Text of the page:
How Gamer Fatigue is Changing Gaming

 The Problem

Over-serialization and lack of innovation are a deep-rooted problem in the video game industry. It seems that every year a new Call of Duty comes out with nearly minimal changes in each game. Many successful game titles go through so many spin offs and sequels, that fans eventually get tired of the same old game repeating itself year after year.

Resident Evil is another good example of over-serialization and gamer fatigue. The series started back in 1996 and was a massive hit. After initial success, the developer, Capcom started to release a Resident Evil game once to twice a year on average. 21 years after its original release and 26 games later, Resident Evil Umbrella Corps was a flop.

The Solution?

Some claim that the lack innovation and risk taking is what initially caused the rise of indie gaming. Many big studios preferred to avoid risk and therefore avoided experimental games or genres.  It was left to indie game developers to take risks, innovate and push the envelope. This is why some indie games have become massively successful. Rather than regurgitating the same product with minor graphic updates year after year, indie developers have pushed game genres and creativity as far as they could.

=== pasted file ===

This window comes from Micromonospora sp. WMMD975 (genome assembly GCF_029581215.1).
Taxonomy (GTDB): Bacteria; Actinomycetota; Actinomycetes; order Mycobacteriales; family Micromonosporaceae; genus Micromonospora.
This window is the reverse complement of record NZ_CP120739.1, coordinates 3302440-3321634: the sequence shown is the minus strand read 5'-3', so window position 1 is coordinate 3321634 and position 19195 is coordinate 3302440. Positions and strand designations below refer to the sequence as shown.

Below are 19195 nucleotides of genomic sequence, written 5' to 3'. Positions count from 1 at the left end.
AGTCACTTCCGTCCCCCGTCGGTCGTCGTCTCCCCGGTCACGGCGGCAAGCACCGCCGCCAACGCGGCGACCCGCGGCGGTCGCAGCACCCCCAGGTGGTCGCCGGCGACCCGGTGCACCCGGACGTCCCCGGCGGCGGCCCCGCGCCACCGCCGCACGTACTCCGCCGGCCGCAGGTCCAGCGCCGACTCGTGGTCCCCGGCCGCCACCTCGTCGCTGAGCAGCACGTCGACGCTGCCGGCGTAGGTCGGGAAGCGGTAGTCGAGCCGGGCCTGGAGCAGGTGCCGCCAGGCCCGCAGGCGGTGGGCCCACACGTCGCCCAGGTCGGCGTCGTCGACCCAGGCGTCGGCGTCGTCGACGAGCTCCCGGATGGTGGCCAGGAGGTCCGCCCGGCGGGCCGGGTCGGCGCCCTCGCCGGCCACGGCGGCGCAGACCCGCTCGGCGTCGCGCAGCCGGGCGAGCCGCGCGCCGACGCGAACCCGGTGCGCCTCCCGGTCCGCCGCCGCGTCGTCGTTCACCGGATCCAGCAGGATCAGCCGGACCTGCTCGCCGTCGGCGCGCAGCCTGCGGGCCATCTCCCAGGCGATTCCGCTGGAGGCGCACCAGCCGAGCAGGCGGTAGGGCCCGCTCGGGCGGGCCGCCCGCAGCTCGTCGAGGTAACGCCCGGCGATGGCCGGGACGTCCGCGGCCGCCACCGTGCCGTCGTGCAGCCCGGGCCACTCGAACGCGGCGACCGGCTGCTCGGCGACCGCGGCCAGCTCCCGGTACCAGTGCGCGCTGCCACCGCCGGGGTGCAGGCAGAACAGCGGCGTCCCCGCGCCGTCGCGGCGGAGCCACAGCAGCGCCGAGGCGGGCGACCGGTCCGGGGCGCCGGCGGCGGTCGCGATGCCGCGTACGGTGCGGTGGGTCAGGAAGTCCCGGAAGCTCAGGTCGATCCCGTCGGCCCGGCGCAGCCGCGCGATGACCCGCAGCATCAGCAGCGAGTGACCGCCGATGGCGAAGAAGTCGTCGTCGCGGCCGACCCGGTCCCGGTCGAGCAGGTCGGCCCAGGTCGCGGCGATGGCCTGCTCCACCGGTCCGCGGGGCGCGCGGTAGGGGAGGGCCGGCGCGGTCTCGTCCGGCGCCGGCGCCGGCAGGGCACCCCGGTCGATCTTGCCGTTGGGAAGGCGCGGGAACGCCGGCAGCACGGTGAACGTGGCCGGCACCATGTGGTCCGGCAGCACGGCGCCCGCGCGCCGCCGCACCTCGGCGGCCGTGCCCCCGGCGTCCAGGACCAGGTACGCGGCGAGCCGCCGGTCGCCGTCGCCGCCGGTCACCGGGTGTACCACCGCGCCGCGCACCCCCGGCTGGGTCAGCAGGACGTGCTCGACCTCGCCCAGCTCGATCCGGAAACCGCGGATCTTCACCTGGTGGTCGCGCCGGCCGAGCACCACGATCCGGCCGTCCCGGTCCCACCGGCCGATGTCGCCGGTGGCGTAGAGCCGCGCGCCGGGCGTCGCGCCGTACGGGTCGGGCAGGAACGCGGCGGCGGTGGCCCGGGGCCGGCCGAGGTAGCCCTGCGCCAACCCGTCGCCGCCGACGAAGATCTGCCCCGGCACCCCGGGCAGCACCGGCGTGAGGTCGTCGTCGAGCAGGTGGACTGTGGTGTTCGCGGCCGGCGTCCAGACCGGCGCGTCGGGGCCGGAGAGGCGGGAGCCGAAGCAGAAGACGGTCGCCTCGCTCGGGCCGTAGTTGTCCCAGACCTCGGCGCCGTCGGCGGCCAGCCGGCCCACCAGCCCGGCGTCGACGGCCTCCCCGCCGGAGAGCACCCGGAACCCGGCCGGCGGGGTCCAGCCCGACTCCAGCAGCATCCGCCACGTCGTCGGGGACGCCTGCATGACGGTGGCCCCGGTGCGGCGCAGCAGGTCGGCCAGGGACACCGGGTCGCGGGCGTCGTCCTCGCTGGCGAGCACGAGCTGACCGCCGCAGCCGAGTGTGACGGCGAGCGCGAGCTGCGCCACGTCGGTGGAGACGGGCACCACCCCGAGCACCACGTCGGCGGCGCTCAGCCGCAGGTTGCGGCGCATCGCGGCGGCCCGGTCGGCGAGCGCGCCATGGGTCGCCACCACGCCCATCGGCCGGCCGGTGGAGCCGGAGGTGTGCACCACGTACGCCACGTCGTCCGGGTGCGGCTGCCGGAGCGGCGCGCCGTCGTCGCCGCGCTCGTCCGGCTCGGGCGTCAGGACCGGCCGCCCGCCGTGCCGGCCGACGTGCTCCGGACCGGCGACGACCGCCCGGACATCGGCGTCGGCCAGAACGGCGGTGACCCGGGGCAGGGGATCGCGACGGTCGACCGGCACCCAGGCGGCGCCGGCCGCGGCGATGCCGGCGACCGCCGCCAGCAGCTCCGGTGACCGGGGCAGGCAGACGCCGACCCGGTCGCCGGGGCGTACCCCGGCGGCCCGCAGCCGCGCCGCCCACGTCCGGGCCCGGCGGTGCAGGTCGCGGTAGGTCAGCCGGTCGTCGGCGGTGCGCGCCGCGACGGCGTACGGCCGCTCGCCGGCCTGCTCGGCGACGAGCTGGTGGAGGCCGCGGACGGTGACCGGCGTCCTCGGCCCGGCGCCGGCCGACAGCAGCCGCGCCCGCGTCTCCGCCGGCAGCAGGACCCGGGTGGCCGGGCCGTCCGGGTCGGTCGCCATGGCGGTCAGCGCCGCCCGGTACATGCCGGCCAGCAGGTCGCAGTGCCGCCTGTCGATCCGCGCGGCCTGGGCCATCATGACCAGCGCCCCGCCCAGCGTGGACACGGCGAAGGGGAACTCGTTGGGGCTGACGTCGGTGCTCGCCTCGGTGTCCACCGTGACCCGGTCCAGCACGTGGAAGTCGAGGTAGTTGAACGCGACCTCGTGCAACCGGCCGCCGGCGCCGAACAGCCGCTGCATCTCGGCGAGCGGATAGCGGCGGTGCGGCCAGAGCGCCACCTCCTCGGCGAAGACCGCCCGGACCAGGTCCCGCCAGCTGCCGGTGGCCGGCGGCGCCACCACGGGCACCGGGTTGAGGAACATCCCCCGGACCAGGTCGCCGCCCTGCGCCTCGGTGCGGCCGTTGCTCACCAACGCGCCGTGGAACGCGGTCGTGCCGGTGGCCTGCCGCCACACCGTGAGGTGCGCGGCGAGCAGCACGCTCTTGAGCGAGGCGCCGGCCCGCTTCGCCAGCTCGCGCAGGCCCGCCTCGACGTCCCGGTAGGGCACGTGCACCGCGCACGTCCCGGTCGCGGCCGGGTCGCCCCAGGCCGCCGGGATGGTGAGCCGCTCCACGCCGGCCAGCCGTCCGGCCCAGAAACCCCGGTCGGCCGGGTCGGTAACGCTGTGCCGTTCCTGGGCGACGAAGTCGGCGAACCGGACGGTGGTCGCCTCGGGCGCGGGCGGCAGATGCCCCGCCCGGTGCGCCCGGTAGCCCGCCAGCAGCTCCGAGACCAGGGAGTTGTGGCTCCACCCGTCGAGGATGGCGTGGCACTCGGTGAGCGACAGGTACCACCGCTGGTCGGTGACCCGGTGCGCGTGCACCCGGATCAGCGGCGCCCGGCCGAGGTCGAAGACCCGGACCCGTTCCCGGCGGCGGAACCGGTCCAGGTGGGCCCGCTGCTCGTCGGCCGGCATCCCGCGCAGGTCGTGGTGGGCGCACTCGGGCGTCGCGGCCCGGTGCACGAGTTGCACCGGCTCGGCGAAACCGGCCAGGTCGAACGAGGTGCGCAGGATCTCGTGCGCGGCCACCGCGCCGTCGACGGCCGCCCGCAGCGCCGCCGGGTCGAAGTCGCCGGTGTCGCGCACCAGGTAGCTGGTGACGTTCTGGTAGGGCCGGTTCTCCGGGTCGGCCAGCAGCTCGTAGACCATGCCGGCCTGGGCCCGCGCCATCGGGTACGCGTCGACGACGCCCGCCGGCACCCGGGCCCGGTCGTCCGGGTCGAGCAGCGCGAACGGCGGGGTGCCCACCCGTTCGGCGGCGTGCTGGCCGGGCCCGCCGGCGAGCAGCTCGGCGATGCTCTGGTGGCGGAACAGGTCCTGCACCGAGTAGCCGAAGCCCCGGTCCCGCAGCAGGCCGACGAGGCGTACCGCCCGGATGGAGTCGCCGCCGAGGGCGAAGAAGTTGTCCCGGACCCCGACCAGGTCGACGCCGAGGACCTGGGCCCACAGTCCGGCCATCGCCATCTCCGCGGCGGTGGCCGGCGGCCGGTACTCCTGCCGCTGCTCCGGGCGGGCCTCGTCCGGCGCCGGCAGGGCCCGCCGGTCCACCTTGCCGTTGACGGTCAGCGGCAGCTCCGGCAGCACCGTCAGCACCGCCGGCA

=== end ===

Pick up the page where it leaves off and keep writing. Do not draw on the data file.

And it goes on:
Many successful indie games did not put an emphasis on cutting edge graphics but rather focused on fun gameplay and the “fun factor”. A few examples of such are: Minecraft, Cuphead, The Banner Saga and others. Not to say that many of those games were not visually stunning, they were brilliant in their own way but the approach they have taken was very different.

Big studios seem to have taken the approach that game graphics are key to a games success. They tend to pour millions in creating spotless 3D worlds with voice actors and facial motion technology. This all comes at a price tag that indie developers cannot afford. In order to compete, indie developers have put an emphasis on the fun factor and pushing game genres. This is evident in Minecraft. Other indie games have put an emphasis on gorgeous 2D art and animations which in my opinion are no less visually pleasing than the big budget 3D art big studios tend to prefer.

One of the few attempts by indie game developers in creating a big budget style 3D game is No Man’s Sky, which very few people remember favourably.


 It appears that not much will change in the years to come in the world of video games. Big studios are still afraid of risk with experimental games and genres, so it looks like it will be up to smaller developers to innovate.

We at Game Protocol plan on fully supporting smaller developers and innovate ideas via our reward based crowd-funding venture. Our platform will also include a co-working space where talented game developers, artists and other specialists can be contracted via Game Protocol Tokens to assist in the completion of games.